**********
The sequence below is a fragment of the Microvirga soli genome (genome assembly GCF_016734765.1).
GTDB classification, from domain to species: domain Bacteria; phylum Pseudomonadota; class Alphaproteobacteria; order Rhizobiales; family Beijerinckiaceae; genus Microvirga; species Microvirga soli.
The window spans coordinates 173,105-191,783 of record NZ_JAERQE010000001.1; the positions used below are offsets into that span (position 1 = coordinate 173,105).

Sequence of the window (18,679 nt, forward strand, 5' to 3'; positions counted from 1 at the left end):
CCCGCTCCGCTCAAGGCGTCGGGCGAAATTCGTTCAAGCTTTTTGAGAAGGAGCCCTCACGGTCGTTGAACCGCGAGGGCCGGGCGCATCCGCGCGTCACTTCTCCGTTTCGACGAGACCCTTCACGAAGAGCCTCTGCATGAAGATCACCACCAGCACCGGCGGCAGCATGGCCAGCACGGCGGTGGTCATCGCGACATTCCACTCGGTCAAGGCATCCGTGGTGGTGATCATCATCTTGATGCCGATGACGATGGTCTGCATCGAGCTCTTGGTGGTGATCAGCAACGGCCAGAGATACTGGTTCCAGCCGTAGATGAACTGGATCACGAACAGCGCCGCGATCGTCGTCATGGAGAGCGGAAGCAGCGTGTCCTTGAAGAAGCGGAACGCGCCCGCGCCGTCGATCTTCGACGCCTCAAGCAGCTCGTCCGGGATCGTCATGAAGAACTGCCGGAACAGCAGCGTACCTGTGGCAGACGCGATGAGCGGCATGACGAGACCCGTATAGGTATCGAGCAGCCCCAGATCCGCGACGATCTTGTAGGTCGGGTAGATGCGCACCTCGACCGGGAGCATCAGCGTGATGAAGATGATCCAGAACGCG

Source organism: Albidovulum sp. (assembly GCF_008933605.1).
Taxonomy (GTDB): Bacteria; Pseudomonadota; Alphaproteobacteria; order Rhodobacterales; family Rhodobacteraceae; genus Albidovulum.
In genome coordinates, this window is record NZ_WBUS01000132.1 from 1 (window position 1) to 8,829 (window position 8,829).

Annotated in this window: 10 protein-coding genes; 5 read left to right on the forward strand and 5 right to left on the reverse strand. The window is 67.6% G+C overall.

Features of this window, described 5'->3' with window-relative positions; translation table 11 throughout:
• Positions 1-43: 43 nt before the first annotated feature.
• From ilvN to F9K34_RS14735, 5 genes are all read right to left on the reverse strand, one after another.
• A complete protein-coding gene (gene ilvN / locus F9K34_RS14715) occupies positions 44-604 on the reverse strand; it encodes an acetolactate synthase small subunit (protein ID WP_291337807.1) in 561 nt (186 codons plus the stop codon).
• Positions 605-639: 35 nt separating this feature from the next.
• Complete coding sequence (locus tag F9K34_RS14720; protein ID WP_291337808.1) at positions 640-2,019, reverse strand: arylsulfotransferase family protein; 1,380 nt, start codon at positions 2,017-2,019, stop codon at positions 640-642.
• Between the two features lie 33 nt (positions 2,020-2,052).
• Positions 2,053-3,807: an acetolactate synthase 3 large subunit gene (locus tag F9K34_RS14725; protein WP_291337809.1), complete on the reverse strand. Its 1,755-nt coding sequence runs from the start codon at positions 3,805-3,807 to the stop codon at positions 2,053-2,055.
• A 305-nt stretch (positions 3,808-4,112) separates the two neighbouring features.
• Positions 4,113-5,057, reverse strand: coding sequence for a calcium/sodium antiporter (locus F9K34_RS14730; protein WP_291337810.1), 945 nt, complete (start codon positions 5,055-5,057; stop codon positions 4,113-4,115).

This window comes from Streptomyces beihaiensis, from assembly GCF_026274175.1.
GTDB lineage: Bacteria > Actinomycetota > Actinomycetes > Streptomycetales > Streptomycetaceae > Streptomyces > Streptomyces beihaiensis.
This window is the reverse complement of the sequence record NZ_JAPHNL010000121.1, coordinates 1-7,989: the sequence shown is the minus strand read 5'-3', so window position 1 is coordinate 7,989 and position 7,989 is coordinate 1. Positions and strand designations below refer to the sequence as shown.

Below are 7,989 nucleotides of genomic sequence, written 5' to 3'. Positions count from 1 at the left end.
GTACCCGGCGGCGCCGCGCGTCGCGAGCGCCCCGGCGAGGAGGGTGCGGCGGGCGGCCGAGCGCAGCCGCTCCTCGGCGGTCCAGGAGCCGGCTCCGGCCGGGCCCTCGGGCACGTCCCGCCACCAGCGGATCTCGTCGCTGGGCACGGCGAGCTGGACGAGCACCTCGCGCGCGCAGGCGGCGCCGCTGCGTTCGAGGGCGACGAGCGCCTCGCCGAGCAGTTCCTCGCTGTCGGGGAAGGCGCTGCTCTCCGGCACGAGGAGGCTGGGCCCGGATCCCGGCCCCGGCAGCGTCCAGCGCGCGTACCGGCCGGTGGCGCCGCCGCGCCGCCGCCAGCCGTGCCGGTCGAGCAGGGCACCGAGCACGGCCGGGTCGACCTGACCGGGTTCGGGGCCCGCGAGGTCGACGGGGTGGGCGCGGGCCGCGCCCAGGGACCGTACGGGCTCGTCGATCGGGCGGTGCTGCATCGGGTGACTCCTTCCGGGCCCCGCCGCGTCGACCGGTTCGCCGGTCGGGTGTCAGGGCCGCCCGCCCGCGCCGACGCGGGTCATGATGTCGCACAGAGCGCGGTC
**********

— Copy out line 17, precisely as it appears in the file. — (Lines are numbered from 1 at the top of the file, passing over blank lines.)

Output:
• Positions 2,053-3,807: an acetolactate synthase 3 large subunit gene (locus tag F9K34_RS14725; protein WP_291337809.1), complete on the reverse strand. Its 1,755-nt coding sequence runs from the start codon at positions 3,805-3,807 to the stop codon at positions 2,053-2,055.